The UNCRC has also commented on the limitations of doli incapax, arguing that ‘the system of two minimum ages is often not only confusing but leaves much to the discretion of the court/judge and may result in discriminatory practices’ (UNCRC, 2007.)
To better understand the cognitive and moral development of adolescents, and how these affect decision-making processes, research in the field of cognition and morality needs to be explored. Ben Mathews (2000) draws on the seminal research of psychologists Jean Piaget (1936) and Lawrence Kohlberg (1958) to explain the complex pathway children follow prior to accomplishing a mature concept of morality. A young child, for example, would consider a law to be a construct enforced by an authority figure and as such, would be motivated to obey the rule in fear of punishment or expectation of reward. The decision to comply, or not, is, therefore, dependant on the outcome and not the intent to act. A more mature child of 16, recognises that rules are based on intent and outcome and accepts that rules may be changed if a compromise is reached between parties. Once a progressive concept of morality is attained, individuals are better able to account for other groups of people and society as a whole.
Piaget’s (1936) theory of cognitive development may have inadvertently lent credibility to the method of allocating an age to criminal responsibility; however, it is important to note that Piaget acknowledged that accommodation should be made for exceptions within the model, as not all adolescents mature at the same rate (Mathews, 2000.). This view is more broadly supported by Post-Piaget researchers who tend to favour a non-age-related information processing approach which views cognitive change as continuous rather than stage-related (J. Arnett, 2018.).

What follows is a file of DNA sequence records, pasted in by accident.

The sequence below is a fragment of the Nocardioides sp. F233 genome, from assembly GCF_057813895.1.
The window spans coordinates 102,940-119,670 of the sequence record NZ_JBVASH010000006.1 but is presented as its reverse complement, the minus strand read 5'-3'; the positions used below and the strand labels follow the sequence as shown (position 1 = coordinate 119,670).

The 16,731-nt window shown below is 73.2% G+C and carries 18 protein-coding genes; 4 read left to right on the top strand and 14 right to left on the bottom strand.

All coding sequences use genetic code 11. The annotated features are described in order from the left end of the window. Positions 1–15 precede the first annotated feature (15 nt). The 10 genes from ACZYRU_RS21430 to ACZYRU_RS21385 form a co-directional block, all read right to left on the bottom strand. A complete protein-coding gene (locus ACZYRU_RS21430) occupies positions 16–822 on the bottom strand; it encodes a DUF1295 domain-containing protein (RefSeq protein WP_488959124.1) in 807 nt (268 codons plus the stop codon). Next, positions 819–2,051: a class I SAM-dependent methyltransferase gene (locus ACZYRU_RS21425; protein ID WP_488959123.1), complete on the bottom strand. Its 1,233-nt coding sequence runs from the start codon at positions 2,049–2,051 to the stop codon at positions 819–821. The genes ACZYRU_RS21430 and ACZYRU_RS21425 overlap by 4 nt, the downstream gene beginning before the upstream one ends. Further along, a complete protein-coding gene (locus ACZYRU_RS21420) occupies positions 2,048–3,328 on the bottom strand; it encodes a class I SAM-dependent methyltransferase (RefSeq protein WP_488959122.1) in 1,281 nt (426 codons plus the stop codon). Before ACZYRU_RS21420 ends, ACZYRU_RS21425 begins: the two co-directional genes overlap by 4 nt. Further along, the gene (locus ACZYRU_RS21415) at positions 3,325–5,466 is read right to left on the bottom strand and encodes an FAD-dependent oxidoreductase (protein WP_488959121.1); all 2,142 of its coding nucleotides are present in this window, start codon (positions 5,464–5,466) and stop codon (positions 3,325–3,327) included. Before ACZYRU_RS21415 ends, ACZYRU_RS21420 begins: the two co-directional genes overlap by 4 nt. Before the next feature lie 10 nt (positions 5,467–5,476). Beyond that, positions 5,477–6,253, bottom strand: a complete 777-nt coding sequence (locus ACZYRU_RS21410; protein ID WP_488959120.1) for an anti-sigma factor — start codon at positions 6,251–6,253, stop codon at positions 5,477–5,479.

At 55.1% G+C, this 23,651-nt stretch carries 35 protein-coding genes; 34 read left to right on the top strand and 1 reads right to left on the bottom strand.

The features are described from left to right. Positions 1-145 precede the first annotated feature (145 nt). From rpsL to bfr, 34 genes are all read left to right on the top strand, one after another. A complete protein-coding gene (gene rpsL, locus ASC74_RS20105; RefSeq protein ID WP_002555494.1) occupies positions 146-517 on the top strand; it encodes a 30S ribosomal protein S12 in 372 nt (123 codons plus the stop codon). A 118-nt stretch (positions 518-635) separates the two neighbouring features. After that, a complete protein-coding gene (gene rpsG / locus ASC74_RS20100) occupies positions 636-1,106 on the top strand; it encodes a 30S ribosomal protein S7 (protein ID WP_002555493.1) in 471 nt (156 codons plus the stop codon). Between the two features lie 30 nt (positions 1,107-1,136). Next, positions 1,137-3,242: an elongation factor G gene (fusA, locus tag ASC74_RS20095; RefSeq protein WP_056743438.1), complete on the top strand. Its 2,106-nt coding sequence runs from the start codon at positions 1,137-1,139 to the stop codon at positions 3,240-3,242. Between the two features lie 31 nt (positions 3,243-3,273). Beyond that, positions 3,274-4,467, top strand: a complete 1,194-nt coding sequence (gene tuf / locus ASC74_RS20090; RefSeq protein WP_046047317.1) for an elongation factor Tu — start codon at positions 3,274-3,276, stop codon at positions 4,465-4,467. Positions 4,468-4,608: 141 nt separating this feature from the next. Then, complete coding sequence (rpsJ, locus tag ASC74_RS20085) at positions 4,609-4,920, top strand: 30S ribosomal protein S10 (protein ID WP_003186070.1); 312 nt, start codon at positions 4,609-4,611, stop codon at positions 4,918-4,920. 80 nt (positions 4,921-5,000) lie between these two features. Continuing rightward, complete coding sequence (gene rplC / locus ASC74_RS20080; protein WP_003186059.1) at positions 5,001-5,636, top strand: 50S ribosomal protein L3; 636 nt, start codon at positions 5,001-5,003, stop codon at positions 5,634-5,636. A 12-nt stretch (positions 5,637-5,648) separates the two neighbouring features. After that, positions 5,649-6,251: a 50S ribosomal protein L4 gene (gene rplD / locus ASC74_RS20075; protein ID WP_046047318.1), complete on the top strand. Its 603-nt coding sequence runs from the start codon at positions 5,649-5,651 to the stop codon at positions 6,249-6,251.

Just as there is a link between cognitive development and moral reasoning, there also exists a link to problematic or risk-prone behaviour. Trimpop (1994), proposed that risk-taking is “any consciously, or non-consciously controlled behaviour with a perceived uncertainty about its outcome, and about its possible benefits or costs for the physical, economic or psychosocial wellbeing of oneself or others.” Criminal offences are listed among key risk behaviours in adolescence (Mathews, 2000., Shulman and Cauffman, 2013.) with death and injury rates 200% greater than their younger peers, however, this behaviour quickly tails off into through early adulthood (Tymula et al., 2012). The Dual Systems Model lends weight to the argument that children in mid-adolescence are more susceptible to risk-oriented and antisocial behaviour.
Heightened vulnerability to impulse control and risk-taking in mid-adolescence may increase the probability of offending but not on their own. The Dual Sytems Model (DSM) is a theory to come out of developmental cognitive neuroscience that suggests increased risk-taking during adolescence is symptomatic of a dopamine heightened disposition to seek out risk and reward at a time where the capacity for cognitive directed self-control is comparatively underdeveloped (……….). Steinberg (2007, 2008, 2009) argues that excessive levels of problematic behaviour in adolescence are a result of competition between two very different brain systems, the socioemotional and cognitive control networks, both of which continue to mature throughout adolescence, but along very different timetables (Steinberg, 2007., 2008., 2009.).
The first of these systems to impact adolescent behaviour occurs around the same time that adolescents undergo puberty. The socioemotional system (SES) becomes very active at this stage of development, contributing to adolescents becoming more readily aroused and open to experiencing intense emotion while becoming more sensitive to social (peer) influence (Steinberg, 2007. Shulman et al., 2015). Within the developing socioemotional network, a remodelling of the dopaminergic system occurs, resulting in a reduction of dopamine receptor density. As a result of this remodelling, dopaminergic activity in the prefrontal cortex increases significantly playing a critical role in the brain’s reward circuitry leading to an increase in reward and sensation-seeking behaviour in early adolescence (Steinberg 2007., 2009., Shulman et al., 2015).